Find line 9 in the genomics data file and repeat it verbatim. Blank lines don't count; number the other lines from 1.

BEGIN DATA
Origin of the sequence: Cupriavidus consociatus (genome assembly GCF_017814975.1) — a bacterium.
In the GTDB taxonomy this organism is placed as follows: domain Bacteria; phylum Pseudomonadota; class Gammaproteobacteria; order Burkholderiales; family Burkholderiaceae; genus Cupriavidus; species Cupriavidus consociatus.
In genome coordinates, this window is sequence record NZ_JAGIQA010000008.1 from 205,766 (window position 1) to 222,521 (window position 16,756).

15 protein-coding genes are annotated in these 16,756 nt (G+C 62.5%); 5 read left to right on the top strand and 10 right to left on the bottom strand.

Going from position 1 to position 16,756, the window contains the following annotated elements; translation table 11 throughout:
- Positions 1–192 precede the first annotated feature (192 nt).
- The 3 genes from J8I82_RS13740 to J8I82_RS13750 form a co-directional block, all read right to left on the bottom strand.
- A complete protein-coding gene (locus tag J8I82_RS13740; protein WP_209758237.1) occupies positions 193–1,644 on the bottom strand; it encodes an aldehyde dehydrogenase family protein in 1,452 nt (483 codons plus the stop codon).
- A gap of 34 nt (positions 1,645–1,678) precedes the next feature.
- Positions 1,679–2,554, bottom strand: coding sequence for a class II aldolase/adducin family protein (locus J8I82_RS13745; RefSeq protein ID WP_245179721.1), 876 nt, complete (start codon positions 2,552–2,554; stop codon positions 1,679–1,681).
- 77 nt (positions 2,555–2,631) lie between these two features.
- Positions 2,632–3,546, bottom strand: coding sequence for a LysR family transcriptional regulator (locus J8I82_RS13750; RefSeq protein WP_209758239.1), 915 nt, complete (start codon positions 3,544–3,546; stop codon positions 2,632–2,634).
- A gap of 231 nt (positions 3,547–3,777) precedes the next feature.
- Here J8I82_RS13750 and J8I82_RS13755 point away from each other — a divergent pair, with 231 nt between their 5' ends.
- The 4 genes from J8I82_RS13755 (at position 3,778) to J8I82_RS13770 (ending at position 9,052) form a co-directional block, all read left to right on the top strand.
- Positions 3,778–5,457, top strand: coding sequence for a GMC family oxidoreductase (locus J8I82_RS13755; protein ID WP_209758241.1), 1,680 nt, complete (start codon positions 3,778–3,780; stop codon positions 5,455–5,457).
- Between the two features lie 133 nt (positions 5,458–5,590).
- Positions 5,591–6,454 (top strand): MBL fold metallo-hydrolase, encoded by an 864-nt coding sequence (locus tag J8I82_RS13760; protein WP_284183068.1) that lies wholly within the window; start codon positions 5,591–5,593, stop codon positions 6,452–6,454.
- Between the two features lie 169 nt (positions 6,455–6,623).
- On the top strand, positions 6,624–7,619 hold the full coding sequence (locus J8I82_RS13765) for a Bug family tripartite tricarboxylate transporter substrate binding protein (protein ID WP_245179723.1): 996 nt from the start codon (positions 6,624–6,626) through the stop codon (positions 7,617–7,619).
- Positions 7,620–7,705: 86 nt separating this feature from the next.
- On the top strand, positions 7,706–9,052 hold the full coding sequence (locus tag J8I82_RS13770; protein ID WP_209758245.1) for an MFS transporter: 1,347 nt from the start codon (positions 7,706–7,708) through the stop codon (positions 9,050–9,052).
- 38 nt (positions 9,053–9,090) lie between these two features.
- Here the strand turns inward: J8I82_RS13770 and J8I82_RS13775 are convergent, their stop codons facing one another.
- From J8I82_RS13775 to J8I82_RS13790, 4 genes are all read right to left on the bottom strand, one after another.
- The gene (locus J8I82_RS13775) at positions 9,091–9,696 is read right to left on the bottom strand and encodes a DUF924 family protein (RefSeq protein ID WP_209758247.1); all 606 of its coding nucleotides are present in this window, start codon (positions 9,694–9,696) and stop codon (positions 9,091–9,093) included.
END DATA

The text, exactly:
- A gap of 34 nt (positions 1,645–1,678) precedes the next feature.